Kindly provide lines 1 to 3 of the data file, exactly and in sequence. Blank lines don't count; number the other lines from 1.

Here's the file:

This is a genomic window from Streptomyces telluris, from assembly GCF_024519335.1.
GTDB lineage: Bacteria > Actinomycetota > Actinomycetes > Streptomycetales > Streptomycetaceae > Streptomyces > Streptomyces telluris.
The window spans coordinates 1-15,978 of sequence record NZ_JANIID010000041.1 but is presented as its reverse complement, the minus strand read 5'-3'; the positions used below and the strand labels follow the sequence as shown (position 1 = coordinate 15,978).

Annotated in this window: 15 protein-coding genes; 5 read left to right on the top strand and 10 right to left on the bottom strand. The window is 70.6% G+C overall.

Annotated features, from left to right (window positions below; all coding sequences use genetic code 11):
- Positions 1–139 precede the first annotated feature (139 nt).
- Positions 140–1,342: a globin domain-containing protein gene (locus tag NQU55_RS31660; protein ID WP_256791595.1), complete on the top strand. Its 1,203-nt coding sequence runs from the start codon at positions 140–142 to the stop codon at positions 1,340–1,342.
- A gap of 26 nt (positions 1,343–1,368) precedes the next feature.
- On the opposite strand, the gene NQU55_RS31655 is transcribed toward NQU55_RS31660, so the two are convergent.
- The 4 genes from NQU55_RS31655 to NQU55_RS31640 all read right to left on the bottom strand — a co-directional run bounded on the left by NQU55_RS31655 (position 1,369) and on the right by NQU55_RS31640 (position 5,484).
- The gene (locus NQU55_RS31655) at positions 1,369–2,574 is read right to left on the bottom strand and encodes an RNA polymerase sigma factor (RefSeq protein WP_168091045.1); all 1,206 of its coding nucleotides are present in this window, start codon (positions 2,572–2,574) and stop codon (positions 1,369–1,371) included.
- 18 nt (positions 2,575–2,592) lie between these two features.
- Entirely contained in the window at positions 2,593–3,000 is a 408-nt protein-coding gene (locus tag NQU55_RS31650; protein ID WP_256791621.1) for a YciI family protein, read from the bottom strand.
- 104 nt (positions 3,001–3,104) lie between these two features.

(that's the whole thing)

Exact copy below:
This is a genomic window from Streptomyces telluris, from assembly GCF_024519335.1.
GTDB lineage: Bacteria > Actinomycetota > Actinomycetes > Streptomycetales > Streptomycetaceae > Streptomyces > Streptomyces telluris.
The window spans coordinates 1-15,978 of sequence record NZ_JANIID010000041.1 but is presented as its reverse complement, the minus strand read 5'-3'; the positions used below and the strand labels follow the sequence as shown (position 1 = coordinate 15,978).